Turkey's Crackdown on the Economy
Political turmoil in Turkey is putting new stress on an economy that was already coping with depressed export markets, weak investment and sagging business confidence. The economy has many strengths and great potential, but to make the most of these it also needs political stability, the rule of law and a commitment to international economic engagement. The July coup and its aftermath have put all three in doubt.
President Recep Tayyip Erdogan prevailed against the coup-plotters, drawing on support from much of the political opposition. Turks rallied to the government in defense of democracy. From this position of strength Erdogan should make establishing the conditions for greater prosperity a main goal.
At the moment the prevailing mood among investors is alarm. The lira plunged to a record low against the dollar and investors have dumped equities in the biggest sell-off since 2008. In a sweeping purge of suspected opponents, the government has dismissed tens of thousands of people from positions in the army, civil service, academia and judiciary. Dozens of media outlets have been ordered closed. The scale of these measures is extremely disturbing.
In a new twist, this week the head of research at one of Turkey’s big financial firms was stripped of his license over a report on the impact of the attempted coup; he is now facing criminal charges. The head of the banking regulator said it disapproved of “reports that would turn expectations and the atmosphere negative.” Efforts to prohibit such reports are far more likely to do that than anything analysts might say.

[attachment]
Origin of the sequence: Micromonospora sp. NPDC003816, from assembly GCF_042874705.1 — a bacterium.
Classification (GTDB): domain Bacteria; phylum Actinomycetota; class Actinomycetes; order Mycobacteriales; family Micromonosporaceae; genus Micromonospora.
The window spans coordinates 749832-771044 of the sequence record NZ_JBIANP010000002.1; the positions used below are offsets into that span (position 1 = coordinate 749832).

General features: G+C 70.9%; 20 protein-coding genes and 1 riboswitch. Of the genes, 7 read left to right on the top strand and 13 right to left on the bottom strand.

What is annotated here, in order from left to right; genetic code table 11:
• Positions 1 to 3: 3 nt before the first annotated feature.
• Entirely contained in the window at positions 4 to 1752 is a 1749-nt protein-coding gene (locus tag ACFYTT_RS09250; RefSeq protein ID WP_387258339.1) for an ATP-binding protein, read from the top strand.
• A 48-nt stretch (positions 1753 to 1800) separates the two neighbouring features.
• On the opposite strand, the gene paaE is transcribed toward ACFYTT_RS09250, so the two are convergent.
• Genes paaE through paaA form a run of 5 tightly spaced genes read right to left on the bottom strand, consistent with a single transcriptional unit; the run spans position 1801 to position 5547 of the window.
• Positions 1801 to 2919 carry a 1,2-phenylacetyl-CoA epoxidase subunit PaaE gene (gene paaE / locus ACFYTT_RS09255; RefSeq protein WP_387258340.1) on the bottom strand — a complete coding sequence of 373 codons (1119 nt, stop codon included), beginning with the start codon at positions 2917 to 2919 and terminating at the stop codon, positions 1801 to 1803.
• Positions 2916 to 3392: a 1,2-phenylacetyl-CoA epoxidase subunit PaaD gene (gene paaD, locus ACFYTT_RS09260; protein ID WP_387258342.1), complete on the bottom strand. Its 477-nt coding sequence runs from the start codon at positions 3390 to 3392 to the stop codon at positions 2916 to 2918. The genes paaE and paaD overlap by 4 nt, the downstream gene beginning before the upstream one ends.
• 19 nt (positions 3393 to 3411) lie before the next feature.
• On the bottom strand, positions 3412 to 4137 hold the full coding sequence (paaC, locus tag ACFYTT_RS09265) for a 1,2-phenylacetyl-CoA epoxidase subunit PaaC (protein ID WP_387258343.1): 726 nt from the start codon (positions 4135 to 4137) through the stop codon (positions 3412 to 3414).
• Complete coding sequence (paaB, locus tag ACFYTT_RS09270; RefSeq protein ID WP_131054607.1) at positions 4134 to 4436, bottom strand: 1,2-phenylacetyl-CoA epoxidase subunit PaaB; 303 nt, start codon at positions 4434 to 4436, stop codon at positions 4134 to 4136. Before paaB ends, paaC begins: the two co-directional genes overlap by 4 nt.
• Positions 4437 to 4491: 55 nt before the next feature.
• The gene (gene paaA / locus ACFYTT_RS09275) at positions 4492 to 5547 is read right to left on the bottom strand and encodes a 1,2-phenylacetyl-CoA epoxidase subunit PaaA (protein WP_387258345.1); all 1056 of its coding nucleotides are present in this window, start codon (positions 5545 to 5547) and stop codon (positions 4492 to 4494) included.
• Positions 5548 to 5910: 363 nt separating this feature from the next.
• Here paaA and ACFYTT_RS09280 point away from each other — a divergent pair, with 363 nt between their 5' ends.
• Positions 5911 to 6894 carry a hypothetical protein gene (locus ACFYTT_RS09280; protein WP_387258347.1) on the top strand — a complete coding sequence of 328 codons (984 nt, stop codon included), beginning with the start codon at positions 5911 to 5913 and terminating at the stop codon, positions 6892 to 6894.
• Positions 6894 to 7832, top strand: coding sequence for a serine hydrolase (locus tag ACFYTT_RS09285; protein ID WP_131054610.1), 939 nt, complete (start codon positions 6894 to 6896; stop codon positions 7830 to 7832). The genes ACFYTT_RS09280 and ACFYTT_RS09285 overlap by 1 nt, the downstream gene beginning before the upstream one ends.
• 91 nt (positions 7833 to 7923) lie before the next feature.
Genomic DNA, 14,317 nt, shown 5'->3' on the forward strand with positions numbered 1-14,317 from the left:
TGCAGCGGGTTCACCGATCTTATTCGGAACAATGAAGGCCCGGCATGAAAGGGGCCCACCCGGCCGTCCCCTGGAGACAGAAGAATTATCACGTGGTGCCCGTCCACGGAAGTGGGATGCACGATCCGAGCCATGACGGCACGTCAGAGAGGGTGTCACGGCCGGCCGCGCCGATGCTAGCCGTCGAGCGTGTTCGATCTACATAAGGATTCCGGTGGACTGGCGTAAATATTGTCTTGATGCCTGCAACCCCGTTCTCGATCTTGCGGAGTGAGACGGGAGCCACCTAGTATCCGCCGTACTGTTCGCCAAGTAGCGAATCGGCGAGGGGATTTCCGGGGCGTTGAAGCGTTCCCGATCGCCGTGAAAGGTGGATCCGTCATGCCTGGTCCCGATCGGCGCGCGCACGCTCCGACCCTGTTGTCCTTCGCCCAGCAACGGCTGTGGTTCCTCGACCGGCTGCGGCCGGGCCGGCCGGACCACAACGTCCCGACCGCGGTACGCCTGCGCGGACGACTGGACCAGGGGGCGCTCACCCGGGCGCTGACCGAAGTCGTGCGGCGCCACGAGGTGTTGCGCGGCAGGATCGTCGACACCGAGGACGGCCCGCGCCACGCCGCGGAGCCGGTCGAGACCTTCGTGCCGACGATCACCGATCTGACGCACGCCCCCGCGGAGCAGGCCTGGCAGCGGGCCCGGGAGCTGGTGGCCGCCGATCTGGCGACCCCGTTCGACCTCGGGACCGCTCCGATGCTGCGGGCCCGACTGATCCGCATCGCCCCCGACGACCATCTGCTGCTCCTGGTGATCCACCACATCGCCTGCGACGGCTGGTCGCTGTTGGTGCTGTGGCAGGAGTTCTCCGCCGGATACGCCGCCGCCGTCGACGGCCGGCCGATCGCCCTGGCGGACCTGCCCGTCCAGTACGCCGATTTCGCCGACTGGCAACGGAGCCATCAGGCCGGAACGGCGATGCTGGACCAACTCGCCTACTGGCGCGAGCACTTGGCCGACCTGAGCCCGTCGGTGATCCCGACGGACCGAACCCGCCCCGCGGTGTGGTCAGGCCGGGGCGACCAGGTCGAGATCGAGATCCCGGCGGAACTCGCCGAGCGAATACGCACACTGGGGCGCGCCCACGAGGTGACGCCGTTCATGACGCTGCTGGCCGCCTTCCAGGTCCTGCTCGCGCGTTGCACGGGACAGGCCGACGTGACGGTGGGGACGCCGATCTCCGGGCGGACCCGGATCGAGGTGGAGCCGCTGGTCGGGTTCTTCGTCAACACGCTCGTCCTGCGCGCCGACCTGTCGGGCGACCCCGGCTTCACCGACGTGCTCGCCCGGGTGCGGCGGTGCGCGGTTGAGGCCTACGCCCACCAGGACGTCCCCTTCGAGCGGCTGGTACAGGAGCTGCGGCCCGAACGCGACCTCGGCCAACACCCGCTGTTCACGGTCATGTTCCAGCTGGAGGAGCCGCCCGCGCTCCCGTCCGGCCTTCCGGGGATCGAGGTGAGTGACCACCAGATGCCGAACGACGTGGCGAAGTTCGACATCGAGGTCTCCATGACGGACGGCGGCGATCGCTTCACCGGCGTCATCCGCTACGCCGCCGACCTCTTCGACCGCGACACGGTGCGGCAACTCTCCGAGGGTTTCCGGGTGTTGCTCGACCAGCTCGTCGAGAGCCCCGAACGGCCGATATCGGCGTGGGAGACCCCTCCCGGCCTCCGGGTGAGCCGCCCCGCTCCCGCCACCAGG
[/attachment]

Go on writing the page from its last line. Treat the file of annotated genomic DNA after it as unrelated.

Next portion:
On Erdogan’s watch, the economy has made real progress. The proportion of people below the official poverty line has fallen from some 30 percent of the population in 2002 to less than 2 percent. Life expectancy, years of schooling, output and formal employment have all gone up at respectable rates. Growth recovered well after the crash of 2008, especially bearing in mind the slump in demand abroad. Turkey has been steadily closing the gap with the world’s advanced economies.
But there’s a lot still to do. Per capita incomes stand at less than half of the industrial-country average, and inequality is high. Though Turkey is catching up, the pace of convergence has slowed. A persistent external deficit underlines the need to make Turkish producers more efficient, and to embed them more firmly in international production networks. That requires investment. Retaining the confidence of domestic and foreign investors will therefore be crucial.
At its best, the ruling AK Party has been an effective economic reformer. Recent policy announcements promise new spending on infrastructure, which is welcome so long as it’s done right, and ministers acknowledge the need for more ambitious structural reforms, including in the labor market. But creeping authoritarianism, pressure on the central bank, lack of transparency and failure to deal with corruption were holding Turkey back even before the attempted coup. Alarm aroused by the purge will make things worse.
Erdogan’s crackdown is cause for concern in its own right. If it hobbles the economy into the bargain, the government will have snatched defeat from the jaws of victory.
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